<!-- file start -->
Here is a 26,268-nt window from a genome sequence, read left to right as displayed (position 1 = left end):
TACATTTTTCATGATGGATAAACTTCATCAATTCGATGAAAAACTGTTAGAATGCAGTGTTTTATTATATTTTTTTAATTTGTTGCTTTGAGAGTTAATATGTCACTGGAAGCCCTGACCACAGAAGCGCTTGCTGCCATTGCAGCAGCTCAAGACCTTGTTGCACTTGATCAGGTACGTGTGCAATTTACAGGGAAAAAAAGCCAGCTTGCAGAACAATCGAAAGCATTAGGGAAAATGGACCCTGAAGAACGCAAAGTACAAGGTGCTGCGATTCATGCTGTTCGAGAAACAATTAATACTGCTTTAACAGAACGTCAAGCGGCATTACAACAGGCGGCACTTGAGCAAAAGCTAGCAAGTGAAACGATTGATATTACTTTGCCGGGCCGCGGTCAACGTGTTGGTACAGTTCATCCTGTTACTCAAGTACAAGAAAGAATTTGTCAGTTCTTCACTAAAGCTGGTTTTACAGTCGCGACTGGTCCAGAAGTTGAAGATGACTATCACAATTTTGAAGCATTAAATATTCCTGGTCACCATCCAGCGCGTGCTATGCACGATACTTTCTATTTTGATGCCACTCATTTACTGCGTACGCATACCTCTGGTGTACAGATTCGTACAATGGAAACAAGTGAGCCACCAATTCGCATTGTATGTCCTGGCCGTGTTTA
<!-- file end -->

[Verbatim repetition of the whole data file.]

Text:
Here is a 26,268-nt window from a genome sequence, read left to right as displayed (position 1 = left end):
TACATTTTTCATGATGGATAAACTTCATCAATTCGATGAAAAACTGTTAGAATGCAGTGTTTTATTATATTTTTTTAATTTGTTGCTTTGAGAGTTAATATGTCACTGGAAGCCCTGACCACAGAAGCGCTTGCTGCCATTGCAGCAGCTCAAGACCTTGTTGCACTTGATCAGGTACGTGTGCAATTTACAGGGAAAAAAAGCCAGCTTGCAGAACAATCGAAAGCATTAGGGAAAATGGACCCTGAAGAACGCAAAGTACAAGGTGCTGCGATTCATGCTGTTCGAGAAACAATTAATACTGCTTTAACAGAACGTCAAGCGGCATTACAACAGGCGGCACTTGAGCAAAAGCTAGCAAGTGAAACGATTGATATTACTTTGCCGGGCCGCGGTCAACGTGTTGGTACAGTTCATCCTGTTACTCAAGTACAAGAAAGAATTTGTCAGTTCTTCACTAAAGCTGGTTTTACAGTCGCGACTGGTCCAGAAGTTGAAGATGACTATCACAATTTTGAAGCATTAAATATTCCTGGTCACCATCCAGCGCGTGCTATGCACGATACTTTCTATTTTGATGCCACTCATTTACTGCGTACGCATACCTCTGGTGTACAGATTCGTACAATGGAAACAAGTGAGCCACCAATTCGCATTGTATGTCCTGGCCGTGTTTA